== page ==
Saanichb-based professional sand artist Fred Dobbs digs into the model of his “Dessert Island” sculpture that he will build as part of the Cadboro Bay Festival this weekend at Gyro Park and in the Cadboro Bay Village.

Playing in the sand

Champion sculptor creates 28-tonne art for Cadboro Bay Festival

When Fred Dobbs was buried in sand on the beach near Dublin, Ireland, he didn’t just lay there like most five year-olds might. He sculpted a dashboard and steering wheel in front of him, while his father crafted the body of a car.

“When the whole thing was over with, there I was sitting in this sand car down at the beach,” said Dobbs, who would later travel the world working professionally in the medium. “I believe that there’s some connection to why I like to be a sand sculptor.”

Dobbs, a Saanich resident who also works in bronze, is the sculpting director for the Cadboro Bay Festival, which, for the first time on Aug. 11 and 12 includes a sand sculpting competition.

In years past, sculptors have created a single exhibition sculpture along Cadboro Bay beach. This weekend, “Desserted Island,” a 28-tonne dessert-themed sculpture sponsored by Pepper’s Foods, will continue the tradition.

Meanwhile, four other artists will go in head-to-head creating seven-tonne sculptures with themes relating to their sponsors: Shaw, B.C. Hydro, Uptown and the Cadboro Bay Village Business Improvement Association, for which Dobbs will be sculpting. At stake: the people’s choice award bearing the likeness of the much mythologized Cadborosaurus.

Suitable sand for the sculpting – younger, more coarse sand – is trucked in from Duncan. On Friday night before the festival, sculptors will begin adding water and pounding sand into wood forms.

Just those two components, sand and water, are used to create the structures.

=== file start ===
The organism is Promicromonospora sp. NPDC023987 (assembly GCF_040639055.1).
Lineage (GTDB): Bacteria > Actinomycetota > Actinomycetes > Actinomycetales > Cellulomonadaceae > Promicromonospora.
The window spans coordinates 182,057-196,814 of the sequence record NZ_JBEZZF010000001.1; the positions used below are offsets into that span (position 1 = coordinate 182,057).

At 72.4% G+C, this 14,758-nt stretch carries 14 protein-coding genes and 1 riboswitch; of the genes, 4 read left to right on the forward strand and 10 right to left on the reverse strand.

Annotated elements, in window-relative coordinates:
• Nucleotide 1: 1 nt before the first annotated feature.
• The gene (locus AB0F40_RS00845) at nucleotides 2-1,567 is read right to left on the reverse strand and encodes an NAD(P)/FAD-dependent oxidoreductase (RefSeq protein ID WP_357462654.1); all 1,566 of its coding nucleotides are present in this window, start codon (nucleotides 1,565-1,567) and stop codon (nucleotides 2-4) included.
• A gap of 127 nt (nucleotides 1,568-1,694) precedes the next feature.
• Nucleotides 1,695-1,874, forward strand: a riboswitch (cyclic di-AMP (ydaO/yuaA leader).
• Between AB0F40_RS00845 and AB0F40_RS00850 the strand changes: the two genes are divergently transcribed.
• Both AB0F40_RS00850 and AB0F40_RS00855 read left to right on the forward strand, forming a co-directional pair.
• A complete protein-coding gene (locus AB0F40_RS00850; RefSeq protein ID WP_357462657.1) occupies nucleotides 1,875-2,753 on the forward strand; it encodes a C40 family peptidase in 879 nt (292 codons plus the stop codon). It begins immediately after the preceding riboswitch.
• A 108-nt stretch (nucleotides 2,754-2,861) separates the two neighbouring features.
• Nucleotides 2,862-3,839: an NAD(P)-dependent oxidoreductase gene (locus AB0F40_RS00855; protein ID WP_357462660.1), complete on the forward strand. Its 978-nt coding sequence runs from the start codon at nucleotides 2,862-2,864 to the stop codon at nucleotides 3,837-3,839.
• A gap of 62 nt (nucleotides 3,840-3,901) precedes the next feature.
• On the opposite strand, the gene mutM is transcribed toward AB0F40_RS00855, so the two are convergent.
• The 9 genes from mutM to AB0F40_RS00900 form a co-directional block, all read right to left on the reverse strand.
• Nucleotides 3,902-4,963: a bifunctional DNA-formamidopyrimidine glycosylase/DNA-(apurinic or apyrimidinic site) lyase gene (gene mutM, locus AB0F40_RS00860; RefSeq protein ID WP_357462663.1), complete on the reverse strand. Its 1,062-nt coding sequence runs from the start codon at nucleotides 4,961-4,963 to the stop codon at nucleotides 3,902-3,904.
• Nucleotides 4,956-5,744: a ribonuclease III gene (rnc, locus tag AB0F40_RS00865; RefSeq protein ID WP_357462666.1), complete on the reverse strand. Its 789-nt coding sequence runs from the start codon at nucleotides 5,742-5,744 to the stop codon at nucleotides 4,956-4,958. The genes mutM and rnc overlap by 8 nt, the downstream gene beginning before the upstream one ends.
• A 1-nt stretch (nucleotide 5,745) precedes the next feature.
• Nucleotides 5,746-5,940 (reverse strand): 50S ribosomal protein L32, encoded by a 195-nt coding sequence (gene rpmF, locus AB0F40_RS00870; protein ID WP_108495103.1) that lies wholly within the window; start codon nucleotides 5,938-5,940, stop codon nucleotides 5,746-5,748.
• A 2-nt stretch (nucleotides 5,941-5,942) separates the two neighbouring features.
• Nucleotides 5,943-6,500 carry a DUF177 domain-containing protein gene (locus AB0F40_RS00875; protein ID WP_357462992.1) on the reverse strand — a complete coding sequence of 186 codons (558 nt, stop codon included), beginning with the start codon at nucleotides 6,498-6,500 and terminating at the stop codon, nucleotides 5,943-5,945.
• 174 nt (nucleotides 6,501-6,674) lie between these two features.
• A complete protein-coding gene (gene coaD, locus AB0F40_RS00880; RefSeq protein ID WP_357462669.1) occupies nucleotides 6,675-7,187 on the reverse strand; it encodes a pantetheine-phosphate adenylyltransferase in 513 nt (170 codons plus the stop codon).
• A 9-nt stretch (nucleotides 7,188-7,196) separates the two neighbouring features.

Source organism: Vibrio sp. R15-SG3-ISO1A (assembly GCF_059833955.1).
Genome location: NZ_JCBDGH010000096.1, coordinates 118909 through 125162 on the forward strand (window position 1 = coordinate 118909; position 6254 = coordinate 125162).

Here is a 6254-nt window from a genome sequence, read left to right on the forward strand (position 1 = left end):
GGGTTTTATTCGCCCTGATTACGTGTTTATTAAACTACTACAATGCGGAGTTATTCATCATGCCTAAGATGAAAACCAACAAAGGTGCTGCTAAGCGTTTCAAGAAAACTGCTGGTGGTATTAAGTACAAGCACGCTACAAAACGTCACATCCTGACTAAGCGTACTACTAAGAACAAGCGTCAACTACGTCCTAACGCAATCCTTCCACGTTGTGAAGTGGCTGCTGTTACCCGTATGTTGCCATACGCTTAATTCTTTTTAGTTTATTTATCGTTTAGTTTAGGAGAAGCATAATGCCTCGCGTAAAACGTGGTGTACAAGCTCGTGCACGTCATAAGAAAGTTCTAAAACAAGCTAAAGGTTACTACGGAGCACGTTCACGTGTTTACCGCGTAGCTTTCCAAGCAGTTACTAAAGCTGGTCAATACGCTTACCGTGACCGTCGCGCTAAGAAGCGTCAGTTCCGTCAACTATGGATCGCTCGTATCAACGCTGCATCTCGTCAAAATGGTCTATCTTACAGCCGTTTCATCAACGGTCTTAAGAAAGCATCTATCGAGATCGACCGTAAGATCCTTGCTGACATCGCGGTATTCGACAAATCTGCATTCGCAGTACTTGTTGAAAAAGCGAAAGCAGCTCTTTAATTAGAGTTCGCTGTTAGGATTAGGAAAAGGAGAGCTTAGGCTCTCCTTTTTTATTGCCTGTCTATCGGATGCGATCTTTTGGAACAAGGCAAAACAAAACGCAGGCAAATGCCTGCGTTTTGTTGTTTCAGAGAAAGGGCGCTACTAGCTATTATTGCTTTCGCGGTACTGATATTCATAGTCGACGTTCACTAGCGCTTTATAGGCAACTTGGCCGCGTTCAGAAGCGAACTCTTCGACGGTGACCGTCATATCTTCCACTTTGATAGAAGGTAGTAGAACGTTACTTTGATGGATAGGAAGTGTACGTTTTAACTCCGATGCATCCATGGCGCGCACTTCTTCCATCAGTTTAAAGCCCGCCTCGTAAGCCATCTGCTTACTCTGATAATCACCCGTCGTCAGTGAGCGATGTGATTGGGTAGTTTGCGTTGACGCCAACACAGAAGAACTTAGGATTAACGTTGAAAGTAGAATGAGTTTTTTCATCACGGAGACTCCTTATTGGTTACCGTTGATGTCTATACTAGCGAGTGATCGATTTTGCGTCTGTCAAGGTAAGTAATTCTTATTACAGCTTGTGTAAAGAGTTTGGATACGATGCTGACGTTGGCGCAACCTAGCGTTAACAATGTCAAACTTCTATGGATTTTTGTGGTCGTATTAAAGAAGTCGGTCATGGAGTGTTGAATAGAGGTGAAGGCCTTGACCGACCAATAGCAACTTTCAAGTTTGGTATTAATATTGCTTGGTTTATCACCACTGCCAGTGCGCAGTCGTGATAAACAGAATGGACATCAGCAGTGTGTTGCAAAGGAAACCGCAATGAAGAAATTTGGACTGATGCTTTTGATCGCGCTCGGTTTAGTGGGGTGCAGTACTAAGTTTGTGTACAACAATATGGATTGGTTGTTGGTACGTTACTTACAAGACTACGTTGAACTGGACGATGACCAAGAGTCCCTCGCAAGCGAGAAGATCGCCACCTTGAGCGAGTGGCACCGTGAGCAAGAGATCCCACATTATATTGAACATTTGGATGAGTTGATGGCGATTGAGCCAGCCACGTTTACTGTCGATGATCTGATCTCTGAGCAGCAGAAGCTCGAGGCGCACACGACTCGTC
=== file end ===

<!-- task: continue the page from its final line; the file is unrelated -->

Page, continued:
A sealer designed to guard against wind and rain damage is sprayed on finished sculptures only to preserve details already carved into the sand. Sealer doesn’t play a role in creating structurally sound pieces.

Sculpting begins Saturday and wraps up by the 3 p.m. deadline on Sunday amidst the fanfare of the Cadboro Bay Festival.

“When you’re a sand sculptor, you are almost given an immediate critique, because you’re sculpting in a performance-type (environment),” Dobbs said. “You typically have people watching you and as you’re moving along through the sculpting process. You’re getting feedback almost immediately.”

While both cold and extreme heat, as well as heavy rains, have been hurdles Dobbs, like any other pro sculptor, has had to overcome on competition day, they haven’t stood in the way of his championships, including a 1993 Guinness World Records title for height.

Before his quarter century spent as a sand sculptor, Dobbs initially pursued work in graphic design, but chose sand over all other mediums.

“Sand affords sculptors the opportunity to be outdoors with other sculptors and to create things quickly,” he said.

See for more information. Free activities run from 11 a.m. until 3 p.m. on Saturday and Sunday at Gyro Park. Saturday also features a street party in Cadboro Bay Village.



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